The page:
Too Many Sick Children
More than 54% of American children are suffering from one or more chronic illnesses, with the late 1980s and early 1990s viewed as the gateway period that launched the decline. Autism, ADHD, asthma and allergies have doubled since that time, with autism now one in 34 children in some regions. Pediatric autoimmune conditions are also on the rise, and the proportion of public school children using special education services is estimated at 13% to 25% of school populations. Mounting evidence indicates environmental toxins such as heavy metals, pesticides and herbicides as the principal culprits, while studies link vaccines and toxic vaccine ingredients to a wide range of adverse health outcomes, including seizures, neurodevelopmental disorders, and infant death. As the medical, public health, and government circles remain silent on the social and economic fallout from these toxic exposures, American children have never been so sick.
Our comprehensive white paper, Generation Sick: The Facts Behind the Children’s Health Crisis and Why it Needs to End covers these chronic illness and more, along with the causes and the steps you need to take to protect your children now.
We all know children who can’t sit still, who never seem to listen, who don’t follow instructions no matter how clearly you present them, or who blurt out inappropriate comments at inappropriate times. Sometimes these children are labeled as troublemakers, or criticized for being lazy and undisciplined. However, they may have attention deficit hyperactivity disorder (ADHD), formerly known as attention deficit disorder, or ADD. ADHD makes it difficult for people to inhibit their spontaneous responses—responses that can involve everything from movement to speech to attentiveness.
Asthma morbidity in the U.S. is at an all-time high, as suggested by a nationally representative study of kindergarten-age children born in 2001: nearly one in five (18%) kindergartners had asthma, while 7% had been either hospitalized or taken to an emergency room for asthma-related reasons. The CDC’s somewhat lower estimate suggests that one in ten children have asthma, but the agency’s figures are much higher for some subgroups, such as non-Hispanic black children (17%). Researchers have posited that the growing prevalence of asthma may be an indicator of “increased population risk for the development of other chronic non-communicable autoimmune diseases.”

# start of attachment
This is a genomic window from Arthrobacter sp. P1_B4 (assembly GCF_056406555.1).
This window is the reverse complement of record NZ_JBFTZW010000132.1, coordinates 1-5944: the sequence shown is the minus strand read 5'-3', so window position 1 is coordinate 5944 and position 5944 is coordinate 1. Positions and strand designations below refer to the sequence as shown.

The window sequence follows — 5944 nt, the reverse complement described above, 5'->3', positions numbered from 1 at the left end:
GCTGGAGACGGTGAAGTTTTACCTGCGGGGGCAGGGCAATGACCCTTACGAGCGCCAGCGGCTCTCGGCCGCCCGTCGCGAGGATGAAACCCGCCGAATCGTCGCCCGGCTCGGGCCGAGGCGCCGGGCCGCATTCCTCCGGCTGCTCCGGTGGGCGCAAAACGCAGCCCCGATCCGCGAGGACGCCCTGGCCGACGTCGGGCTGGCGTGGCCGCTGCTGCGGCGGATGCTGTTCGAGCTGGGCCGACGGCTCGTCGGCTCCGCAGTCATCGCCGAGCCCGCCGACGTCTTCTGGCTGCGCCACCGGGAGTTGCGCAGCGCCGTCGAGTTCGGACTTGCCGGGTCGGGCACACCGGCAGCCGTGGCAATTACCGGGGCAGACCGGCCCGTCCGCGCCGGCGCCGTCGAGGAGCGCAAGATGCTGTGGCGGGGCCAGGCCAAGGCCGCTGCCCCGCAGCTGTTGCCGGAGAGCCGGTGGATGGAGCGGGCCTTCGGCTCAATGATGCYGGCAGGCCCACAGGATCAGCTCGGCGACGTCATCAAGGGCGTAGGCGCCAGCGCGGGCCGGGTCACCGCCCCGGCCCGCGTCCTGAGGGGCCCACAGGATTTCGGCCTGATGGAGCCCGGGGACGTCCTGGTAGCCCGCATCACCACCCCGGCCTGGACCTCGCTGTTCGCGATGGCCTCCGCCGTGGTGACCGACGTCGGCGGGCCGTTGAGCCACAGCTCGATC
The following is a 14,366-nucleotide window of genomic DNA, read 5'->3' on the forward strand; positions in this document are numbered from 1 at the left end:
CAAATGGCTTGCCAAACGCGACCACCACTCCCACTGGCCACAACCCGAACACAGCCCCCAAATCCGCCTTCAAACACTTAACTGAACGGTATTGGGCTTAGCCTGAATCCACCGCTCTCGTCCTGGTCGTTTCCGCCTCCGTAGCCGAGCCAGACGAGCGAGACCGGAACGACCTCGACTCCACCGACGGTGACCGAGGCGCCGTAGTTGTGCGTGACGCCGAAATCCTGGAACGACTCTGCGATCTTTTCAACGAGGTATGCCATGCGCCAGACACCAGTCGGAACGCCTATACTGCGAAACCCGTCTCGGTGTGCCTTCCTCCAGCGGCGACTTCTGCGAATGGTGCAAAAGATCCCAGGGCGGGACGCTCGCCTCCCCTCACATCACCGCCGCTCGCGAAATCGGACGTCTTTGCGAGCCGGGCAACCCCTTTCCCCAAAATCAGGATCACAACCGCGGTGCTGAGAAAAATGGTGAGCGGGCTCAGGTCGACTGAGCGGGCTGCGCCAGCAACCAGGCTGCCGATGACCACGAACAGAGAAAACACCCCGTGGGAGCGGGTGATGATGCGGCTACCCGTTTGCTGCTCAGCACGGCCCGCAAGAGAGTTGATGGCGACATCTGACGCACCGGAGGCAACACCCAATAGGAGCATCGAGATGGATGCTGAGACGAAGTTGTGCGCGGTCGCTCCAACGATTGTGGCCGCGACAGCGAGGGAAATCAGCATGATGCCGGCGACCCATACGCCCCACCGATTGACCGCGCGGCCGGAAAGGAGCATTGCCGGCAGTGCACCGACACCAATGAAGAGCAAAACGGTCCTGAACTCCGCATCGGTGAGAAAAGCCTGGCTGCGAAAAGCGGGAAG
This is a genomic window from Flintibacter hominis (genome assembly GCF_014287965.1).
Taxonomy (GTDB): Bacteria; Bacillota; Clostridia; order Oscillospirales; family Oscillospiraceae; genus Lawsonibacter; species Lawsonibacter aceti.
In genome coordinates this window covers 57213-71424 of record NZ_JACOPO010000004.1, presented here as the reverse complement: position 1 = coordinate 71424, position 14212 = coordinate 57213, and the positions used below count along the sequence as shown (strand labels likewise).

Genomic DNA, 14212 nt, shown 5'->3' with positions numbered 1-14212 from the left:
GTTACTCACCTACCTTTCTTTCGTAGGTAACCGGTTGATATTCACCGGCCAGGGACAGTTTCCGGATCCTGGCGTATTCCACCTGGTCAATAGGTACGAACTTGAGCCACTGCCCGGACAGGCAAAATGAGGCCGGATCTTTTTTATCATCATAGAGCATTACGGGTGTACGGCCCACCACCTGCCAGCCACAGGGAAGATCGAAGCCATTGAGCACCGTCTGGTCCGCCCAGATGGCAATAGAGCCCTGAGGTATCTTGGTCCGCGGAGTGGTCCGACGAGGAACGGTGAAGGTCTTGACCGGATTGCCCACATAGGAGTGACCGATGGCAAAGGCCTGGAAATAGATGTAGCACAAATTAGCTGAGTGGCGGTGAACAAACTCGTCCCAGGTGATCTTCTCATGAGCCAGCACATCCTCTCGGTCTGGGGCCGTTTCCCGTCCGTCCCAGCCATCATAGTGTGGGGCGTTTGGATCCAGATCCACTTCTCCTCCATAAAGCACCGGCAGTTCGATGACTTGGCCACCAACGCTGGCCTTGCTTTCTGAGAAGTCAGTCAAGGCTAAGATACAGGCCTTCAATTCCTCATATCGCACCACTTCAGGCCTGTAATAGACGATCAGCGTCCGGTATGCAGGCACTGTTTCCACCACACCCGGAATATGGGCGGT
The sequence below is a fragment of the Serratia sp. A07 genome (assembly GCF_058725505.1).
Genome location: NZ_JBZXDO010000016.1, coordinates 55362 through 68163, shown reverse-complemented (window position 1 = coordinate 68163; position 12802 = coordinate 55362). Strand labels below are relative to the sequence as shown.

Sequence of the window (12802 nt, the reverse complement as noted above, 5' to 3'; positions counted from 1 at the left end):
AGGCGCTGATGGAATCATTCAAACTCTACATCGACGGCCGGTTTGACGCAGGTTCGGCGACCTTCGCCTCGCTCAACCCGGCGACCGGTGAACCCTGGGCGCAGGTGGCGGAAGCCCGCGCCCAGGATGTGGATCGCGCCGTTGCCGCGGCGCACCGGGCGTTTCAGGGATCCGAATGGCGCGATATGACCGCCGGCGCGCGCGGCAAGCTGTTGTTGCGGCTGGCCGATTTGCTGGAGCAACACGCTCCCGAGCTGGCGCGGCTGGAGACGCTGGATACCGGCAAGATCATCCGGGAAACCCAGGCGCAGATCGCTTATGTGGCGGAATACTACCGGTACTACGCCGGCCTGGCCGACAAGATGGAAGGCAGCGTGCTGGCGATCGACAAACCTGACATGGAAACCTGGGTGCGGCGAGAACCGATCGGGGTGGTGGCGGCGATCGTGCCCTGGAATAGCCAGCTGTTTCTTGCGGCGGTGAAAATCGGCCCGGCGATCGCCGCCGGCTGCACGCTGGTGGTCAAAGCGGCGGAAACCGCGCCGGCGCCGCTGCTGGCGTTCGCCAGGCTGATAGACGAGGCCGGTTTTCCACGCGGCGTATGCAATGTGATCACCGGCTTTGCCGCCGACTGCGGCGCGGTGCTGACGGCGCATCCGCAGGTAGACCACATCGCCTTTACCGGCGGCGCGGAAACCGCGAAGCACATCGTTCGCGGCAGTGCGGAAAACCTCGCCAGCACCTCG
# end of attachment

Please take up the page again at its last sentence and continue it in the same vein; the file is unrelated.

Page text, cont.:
The first association between autism and exposure to mercury was the publication of the landmark article Autism, A Unique Type of Mercury Poisoning by Bernard, et. al in 2000. The paper was first published in its entirety and later in the journals Medical Hypothesis and Molecular Psychiatry in 2001. The authors conducted an extensive literature review of mercury and autism and showed that exposure to mercury can give rise to the traits defining or commonly found in individuals with autism spectrum Disorders (ASD).
Many other chronic conditions are beleaguering America’s children, including autoimmune diseases such as diabetes and various forms of juvenile arthritis. For example, the prevalence of type 1 diabetes in youth (age 19 or younger) increased by 21% from 2001 to 2009, according to a study in JAMA, which also reported a 31% increased prevalence of type 2 diabetes in 10- to 19-year-olds over the same time frame. A study of type 1 diabetes incidence (new cases) in both children and adults from 2001 to 2015 found that incidence increased by 1.9% per year in youth (0-19 years) while actually falling by 1.3% in adults; the incidence rate was greatest in the 10 to 14-year age group. The authors concluded that “the increase in incidence rates in youth, but not adults, suggests that the precipitating factors of youth-onset disease may differ from those of adult-onset disease.” Pediatric diabetes of both types increases the risk of cardiovascular and other complications. In addition, diabetes often co-occurs with other autoimmune conditions—including celiac disease, Crohn’s disease, thyroid and adrenal disorders, rheumatoid arthritis, systemic lupus erythematosus (SLE) and the neuromuscular disease myasthenia gravis.
Sudden infant death syndrome (SIDS) is the leading cause of post-neonatal infant mortality in the U.S. By definition, SIDS describes death that occurs in a “seemingly normal, healthy infant under one year of age” that is both unexpected and unexplainable—although there is mounting evidence that SIDS may be “medically induced” through vaccination. One study from the Journal of Pediatrics revealed to the “complicated” and “convoluted” process involved in registering death for public purposes, finding gross inaccuracies and underreporting due to the inadequacies of death certificates as a source of complete information.